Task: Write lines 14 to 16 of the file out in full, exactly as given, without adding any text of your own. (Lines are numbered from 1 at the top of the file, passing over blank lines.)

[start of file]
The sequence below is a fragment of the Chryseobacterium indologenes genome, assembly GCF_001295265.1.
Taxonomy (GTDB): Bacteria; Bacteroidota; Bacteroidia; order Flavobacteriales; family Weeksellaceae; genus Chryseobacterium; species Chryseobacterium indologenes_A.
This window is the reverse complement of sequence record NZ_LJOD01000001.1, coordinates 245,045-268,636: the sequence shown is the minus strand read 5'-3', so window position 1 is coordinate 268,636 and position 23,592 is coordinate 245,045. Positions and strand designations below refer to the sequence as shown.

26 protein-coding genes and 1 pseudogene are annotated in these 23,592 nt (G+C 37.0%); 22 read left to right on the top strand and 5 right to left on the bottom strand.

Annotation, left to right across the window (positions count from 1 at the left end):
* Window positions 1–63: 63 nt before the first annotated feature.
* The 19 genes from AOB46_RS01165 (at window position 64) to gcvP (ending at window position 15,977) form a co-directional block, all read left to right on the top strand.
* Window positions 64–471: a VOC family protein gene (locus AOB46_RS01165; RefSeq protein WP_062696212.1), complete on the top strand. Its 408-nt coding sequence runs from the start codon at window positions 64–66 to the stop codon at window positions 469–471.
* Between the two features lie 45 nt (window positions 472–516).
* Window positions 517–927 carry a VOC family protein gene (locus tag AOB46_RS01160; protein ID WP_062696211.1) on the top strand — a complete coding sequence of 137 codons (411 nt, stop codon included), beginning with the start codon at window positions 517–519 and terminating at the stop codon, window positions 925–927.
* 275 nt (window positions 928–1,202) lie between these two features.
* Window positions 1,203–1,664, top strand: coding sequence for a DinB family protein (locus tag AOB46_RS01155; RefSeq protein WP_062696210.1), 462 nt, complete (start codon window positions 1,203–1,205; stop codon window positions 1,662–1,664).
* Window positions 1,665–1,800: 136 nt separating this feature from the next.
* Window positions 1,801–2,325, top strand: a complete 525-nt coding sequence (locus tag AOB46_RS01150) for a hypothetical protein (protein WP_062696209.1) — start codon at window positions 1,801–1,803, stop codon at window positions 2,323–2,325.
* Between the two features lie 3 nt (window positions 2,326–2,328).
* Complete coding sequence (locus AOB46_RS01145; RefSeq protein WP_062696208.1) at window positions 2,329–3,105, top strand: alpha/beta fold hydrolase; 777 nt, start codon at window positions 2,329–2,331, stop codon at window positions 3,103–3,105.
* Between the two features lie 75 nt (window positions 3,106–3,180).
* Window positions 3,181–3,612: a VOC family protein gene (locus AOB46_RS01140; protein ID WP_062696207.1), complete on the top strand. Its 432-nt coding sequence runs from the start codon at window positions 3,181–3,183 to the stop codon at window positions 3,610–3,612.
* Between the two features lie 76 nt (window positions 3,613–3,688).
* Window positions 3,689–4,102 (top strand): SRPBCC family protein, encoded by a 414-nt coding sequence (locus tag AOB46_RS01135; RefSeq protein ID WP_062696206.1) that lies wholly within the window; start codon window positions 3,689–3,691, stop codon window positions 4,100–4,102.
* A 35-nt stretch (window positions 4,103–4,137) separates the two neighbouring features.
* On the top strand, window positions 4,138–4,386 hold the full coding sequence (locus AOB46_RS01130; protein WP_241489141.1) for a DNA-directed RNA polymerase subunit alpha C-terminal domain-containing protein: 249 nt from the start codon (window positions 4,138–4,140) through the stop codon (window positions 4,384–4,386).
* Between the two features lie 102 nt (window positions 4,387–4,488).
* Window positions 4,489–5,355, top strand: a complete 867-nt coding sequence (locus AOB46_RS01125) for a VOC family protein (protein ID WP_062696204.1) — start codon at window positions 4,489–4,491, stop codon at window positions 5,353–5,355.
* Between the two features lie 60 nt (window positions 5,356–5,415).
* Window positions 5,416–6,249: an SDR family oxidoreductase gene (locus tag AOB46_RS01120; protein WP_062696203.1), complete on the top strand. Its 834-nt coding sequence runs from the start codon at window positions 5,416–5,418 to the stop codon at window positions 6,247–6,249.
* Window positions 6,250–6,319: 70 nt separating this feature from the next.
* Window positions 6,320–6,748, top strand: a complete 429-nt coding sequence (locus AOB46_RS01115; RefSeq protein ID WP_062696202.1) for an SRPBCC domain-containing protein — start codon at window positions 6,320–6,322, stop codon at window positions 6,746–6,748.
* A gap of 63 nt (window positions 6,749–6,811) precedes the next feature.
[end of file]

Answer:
* Window positions 1,801–2,325, top strand: a complete 525-nt coding sequence (locus tag AOB46_RS01150) for a hypothetical protein (protein WP_062696209.1) — start codon at window positions 1,801–1,803, stop codon at window positions 2,323–2,325.
* Between the two features lie 3 nt (window positions 2,326–2,328).
* Complete coding sequence (locus AOB46_RS01145; RefSeq protein WP_062696208.1) at window positions 2,329–3,105, top strand: alpha/beta fold hydrolase; 777 nt, start codon at window positions 2,329–2,331, stop codon at window positions 3,103–3,105.